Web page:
Recognizing that there is a direct link between mental illness and juvenile unsociable behaviour and suicide, Elevated Grounds – which emerged after a youth took his life in East Scarborough – uses the performing arts to increase and promote mental health awareness among young people.
The organization also engages teachers, families and mental health practitioners through its theatrical presentations and extensive school programs made possible through the Youth Challenge Fund (YCF).
Ontario’s outgoing Premier Dalton McGuinty launched YCF in February 2006 to help young people in Toronto’s 13 designated priority neighbourhoods make the right choices, create opportunities and support community ideas.
The provincial government invested $15 million and matched private contributions up to an additional $15 million. The United Way of Greater Toronto leveraged the additional provincial matching funds by raising $15.8 million through generous philanthropists’ donations.
Over the last six years, close to $42.5 million has been invested in 111 unique youth-led initiatives in the city’s disadvantaged communities.
Nearly $27 million of the $42.5 million was allocated to 17 legacy initiatives to develop youth-dedicated space to be governed by community-based collaborative governance models that have a strong youth-led and youth-driven component.
Elevated Grounds received $450,000 in 2007 for three years and an additional $40,000 of legacy funding two years ago.
“We have been able to execute all of our deliverables and more,” said Elevated Grounds founding director, Nyahsa Ysrayl. “In the past four years, we have employed about 50 youth between the ages of 16 and 26 as mental health promoters. As artists who are part of a cast, they have travelled through the province putting on awareness-building presentations around mental health issues.”
However, the YCF funds have been exhausted and Elevated Grounds has had to develop an innovative strategy to continue to spread mental health awareness through dance, drama, song and spoken word.
“We have developed a social enterprise model where we are now charging for our services and the youths are paid close to market rate for the work they do in developing scripts and doing research because a lot of our work has to be evidence-based,” said Ysrayl.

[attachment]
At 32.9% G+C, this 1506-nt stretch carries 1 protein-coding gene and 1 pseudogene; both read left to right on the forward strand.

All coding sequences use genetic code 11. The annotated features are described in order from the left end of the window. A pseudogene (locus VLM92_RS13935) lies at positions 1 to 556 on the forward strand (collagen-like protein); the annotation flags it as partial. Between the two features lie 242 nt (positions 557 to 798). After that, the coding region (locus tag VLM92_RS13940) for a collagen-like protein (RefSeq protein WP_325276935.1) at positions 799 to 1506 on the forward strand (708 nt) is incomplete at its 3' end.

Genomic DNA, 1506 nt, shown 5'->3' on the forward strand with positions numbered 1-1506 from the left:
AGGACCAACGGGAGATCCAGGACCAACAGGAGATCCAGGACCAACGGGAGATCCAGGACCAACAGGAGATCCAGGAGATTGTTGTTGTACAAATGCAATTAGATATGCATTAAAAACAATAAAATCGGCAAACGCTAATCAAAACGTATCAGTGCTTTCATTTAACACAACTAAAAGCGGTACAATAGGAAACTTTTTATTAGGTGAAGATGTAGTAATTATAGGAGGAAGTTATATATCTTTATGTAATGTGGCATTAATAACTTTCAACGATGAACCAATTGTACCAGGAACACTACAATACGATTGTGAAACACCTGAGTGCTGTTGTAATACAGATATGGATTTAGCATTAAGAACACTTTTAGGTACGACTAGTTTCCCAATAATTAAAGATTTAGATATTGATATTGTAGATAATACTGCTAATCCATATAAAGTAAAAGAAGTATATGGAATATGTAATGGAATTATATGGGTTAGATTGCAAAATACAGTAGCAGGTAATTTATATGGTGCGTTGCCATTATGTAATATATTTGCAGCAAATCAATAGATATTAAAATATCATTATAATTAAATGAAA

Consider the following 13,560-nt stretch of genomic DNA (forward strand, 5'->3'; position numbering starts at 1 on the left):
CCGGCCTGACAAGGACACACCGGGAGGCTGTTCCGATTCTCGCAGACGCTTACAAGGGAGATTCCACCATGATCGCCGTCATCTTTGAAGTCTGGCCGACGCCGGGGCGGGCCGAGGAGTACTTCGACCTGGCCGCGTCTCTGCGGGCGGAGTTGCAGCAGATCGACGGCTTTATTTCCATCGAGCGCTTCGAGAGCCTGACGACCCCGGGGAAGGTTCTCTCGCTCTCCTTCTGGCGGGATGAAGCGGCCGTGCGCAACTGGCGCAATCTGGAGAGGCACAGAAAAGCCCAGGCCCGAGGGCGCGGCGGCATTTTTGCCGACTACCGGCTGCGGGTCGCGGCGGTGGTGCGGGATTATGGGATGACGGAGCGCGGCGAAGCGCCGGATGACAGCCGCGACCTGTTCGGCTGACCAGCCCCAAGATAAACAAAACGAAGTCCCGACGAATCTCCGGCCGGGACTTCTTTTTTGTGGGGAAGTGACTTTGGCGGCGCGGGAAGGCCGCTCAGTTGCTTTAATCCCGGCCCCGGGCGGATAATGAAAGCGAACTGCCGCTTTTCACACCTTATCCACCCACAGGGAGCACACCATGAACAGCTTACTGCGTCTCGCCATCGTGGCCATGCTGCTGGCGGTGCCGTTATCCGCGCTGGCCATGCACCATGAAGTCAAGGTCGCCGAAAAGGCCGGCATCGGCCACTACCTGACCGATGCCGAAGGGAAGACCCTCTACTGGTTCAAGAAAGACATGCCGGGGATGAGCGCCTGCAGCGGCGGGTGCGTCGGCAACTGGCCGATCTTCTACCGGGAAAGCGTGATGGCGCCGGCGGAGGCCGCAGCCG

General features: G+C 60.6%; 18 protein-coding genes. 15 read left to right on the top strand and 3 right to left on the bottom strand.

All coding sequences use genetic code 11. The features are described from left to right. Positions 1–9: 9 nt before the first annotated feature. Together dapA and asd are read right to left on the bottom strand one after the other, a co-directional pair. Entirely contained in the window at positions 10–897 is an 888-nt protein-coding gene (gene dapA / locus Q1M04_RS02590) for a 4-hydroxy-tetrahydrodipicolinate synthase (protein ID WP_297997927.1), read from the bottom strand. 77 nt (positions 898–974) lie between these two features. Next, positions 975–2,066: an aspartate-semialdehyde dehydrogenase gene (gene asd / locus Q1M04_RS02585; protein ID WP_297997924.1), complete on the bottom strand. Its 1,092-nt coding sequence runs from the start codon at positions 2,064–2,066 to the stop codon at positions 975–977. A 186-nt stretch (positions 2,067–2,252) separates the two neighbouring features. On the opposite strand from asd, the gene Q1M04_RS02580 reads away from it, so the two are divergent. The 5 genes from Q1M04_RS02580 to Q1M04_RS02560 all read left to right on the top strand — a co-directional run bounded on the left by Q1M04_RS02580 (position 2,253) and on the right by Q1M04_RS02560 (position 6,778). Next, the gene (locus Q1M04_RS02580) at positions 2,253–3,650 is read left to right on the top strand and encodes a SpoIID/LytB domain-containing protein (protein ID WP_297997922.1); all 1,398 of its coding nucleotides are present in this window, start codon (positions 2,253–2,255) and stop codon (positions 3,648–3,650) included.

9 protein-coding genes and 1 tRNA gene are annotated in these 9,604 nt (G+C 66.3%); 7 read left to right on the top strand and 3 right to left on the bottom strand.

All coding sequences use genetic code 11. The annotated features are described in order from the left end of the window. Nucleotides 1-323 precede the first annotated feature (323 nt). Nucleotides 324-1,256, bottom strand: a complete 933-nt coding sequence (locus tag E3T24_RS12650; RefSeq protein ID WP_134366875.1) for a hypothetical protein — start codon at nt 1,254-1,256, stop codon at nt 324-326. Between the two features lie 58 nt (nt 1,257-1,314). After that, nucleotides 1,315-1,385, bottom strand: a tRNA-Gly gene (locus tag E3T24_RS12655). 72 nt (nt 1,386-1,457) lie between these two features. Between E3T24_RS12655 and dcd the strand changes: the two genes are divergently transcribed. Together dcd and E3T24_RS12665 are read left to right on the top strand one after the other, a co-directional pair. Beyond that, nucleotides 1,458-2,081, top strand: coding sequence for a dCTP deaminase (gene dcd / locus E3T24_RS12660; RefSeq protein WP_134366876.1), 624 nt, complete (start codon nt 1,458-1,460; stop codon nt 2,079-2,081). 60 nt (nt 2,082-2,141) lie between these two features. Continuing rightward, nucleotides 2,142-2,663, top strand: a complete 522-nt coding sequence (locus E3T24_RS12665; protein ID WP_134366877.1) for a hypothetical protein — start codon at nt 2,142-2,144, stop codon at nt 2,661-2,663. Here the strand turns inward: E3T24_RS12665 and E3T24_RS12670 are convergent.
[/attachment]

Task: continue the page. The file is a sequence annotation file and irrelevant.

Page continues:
In the next two weeks, a ground-breaking ceremony will take place at 365 Bay Mills Blvd. for a 4,000-square feet youth resource centre for under-served young people in the Steeles-L’Amoreaux community that also encompasses Chester Le and Glendower.
“There are several drop-in recreation centres, but what we are doing is different in that we are setting up a resource centre to build capacity,” said Minhaj Showkat who is the program director of the two-storey Steeles-L’Amoreaux Youth Club expected to be completed next March. “In addition to a recording studio, there will be computer work stations with Internet, a dance studio, a community kitchen and office space.”
Showkat, a former supervisor at the Ossington Neighbourhood Centre and a recent University of Toronto graduate, said the centre will be able to accommodate up to 150 young people at a time.
He and Ysrayl were among several young people involved with YCF projects who attended a recent celebration to mark the organization’s work in the last six years, including the launch of a website and video and the transitioning of the YCF approach and its office to the United Way of Greater Toronto.
Nation Cheong, the YCF’s director of community engagement and grants, will be the point person within United Way to support the day-to-day operations of YCF initiatives and also assist the agency with developing a youth impact strategy and programs.
“The YCF has been a signal for young people across the inner suburbs in the 13 priority neighbourhoods that their leadership counts, their ideas matter and their passion for their community means a lot,” said Cheong. “With the resources from the province and United Way, we helped to build a village around youths in the priority neighbourhoods.
“We have invested in youth ideas and more importantly young people who now have the capacity to be civically engaged in their communities. They now know how to negotiate with the City of Toronto, their local councillors and how to bring their ideas to fruition.”
Videographers Joel Gordon and Dameion Royes produced a video that showcased the YCF approach through the youths’ anecdotes, insights and voices. A website was also launched to ensure the organization has an innovative online platform to showcase its work to a wider audience.
“Our video and website tell the story of the ripple effect of what happens when a community of diverse backgrounds and sometimes interests and priorities comes together to transform systems and break down barriers facing Afro-Diasporic youth,” said outgoing YCF executive director, Pamela Grant. “These media tools demonstrate how our impact in the community is so much greater when we consider what we have been able to achieve and need to continue to achieve as a whole through collaboration.”
The YCF legacy will continue through annual awards honouring an Afro-Diasporic youth, an adult ally or volunteer and an institution.